It's the ultimate tech-induced "disruption," to use a venture-capitalist trope that might actually be appropriate in this case: Your quiet, hillside neighborhood, brimming with curb appeal and expensive real estate, suddenly becomes the preferred rush-hour commuting route for impatient motorists, all because of a single app. For the last few months, Waze – the app offering drivers real-time, crowdsourced traffic tips – has been prompting complaints from L.A. residents who blame it for an increase in traffic and dangerous driving in their neighborhoods.
In the past, Times readers have written to denounce Waze. Others have lamented the extinction of once-quiet residential streets identified by Waze users as good alternate routes to backed-up thoroughfares – and they have the attention of sympathetic
Brian K. Roberts is having none of this. In his Op-Ed article this week, he defends Waze, "that brilliant smartphone app" that "is a quantum leap forward for those of us who want to keep our blood pressure down during the daily commute." He writes:
Twenty-five years ago, before GPS and smartphones, Richard Schwadel and I co-wrote a book called "L.A. Shortcuts: The Guidebook for Drivers Who Hate to Wait," born out of a bet as to the fastest route to
LAX. You could say we were the original Wazers. We had our 15 minutes of fame, made a little money and had an easy conversation starter at parties.
We also took a lot of flak from every homeowner's association and well-to-do neighborhood from Pacific Palisades to the Hollywood Hills, upset that hoi polloi were passing in front of their properties to avoid traffic. And it wasn't very long before that flak turned into communities erecting "no left turn" signs on some of our favorite shortcuts.
Shortly after the book was published, I was late for a meeting and turned onto Outpost from Mulholland Drive to avoid the dreaded Cahuenga Pass parking lot, and I was pulled over by one of L.A.'s finest. When I asked him what I had done, he said that "two idiots had written a shortcut book" and that it was no longer legal to use Outpost to go into Hollywood during certain hours. I told him that I was one of those idiots. He laughed and let me off with a warning.
Though I dodged a ticket, that traffic stop raised serious questions. How was it possible that a public street maintained with my tax dollars was no longer available to me? I wasn't speeding. I wasn't intoxicated. I had a valid license. It wasn't my fault that homeowners didn't look at a simple map or check the traffic patterns before they bought a house. Who were these people who had persuaded the government to give their private interests priority? What shortcut did they take every morning to get to work on time?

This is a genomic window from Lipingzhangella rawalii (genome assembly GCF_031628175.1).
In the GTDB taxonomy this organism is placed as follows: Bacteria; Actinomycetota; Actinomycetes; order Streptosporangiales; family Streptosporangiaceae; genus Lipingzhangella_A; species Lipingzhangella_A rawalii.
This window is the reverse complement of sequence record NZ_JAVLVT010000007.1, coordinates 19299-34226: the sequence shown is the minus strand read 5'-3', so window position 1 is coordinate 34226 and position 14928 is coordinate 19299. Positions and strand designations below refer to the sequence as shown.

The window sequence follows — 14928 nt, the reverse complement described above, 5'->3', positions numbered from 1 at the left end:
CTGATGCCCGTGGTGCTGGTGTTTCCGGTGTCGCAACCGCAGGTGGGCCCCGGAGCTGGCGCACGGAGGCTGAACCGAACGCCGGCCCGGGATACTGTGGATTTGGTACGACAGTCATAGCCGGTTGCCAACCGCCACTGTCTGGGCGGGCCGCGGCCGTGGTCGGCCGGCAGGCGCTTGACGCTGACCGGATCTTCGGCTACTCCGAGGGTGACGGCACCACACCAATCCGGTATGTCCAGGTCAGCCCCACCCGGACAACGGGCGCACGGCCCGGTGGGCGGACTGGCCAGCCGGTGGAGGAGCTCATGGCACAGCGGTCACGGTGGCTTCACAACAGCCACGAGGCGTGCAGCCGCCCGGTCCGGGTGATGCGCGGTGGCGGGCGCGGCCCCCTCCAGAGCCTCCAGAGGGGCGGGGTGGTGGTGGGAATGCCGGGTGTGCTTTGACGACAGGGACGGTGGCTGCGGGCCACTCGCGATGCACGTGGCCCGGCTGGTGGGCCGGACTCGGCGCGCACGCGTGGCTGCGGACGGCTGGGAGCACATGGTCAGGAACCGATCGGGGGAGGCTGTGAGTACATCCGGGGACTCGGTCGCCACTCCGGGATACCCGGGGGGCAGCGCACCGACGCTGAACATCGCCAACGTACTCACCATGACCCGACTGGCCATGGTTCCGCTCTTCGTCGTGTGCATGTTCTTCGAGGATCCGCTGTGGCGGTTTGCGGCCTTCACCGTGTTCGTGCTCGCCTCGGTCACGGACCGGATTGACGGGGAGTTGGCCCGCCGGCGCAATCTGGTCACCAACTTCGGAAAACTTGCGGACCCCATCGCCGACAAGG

And by the way, it wasn't like anybody with a house on Fountain or Willoughby Avenues was getting any traction on changing traffic patterns. I could still fly across town on those streets without getting pulled over.
A lot has changed in 2½ decades: The financial meltdown has vaporized the middle class, the notion of retirement has become a long-lost fantasy, and because of our love of fossil fuels, the ice sheets may soon turn your beachfront property into a water park. Traffic has gotten worse — and the traffic workarounds have gotten more sophisticated.
Waze, that brilliant smartphone app that uses input from millions of drivers to redirect you away from traffic trouble spots, is a quantum leap forward for those of us who want to keep our blood pressure down during the daily commute. I use it religiously.
But now, just like a quarter-century ago, homeowners are screaming "not in my backyard!" Or, more precisely, "not the street in front of my frontyard!" What's worse, Los Angeles City Council members are listening.
Surprise! Readers who live on Waze-afflicted streets weren't pleased. Their complaints echo Sherman Oaks resident Leon Sturman: "We had a peaceful residential home prior to Waze. Now we live on a pretend freeway." L.A. Times
The Times editorial board takes a stand for free speech. It doesn't matter that Pamela Geller's event in Texas was provocative or insulting to Muslims – it's still speech protected by the U.S. Constitution. L.A. Times
Working in L.A. doesn't stop us from writing about the royals – or even giving them advice. Editorial writer Carla Hall has helpful hints that Princess Charlotte might want to read – once she learns to read, of course. L.A. Times
Speaking of writing from afar, the drought has made the End of California As We Know It something of its own punditry genre. New York Times
Write letters to The Times, and you may get results: In response to a letter from a rabbi on an Op-Ed article about soldiers who come home from the battlefield with "moral injury," the article's writer, Nancy Sherman, tweeted this: "Intriguing response to my @latimesopinion piece is about using religion to help heal morally injured veterans."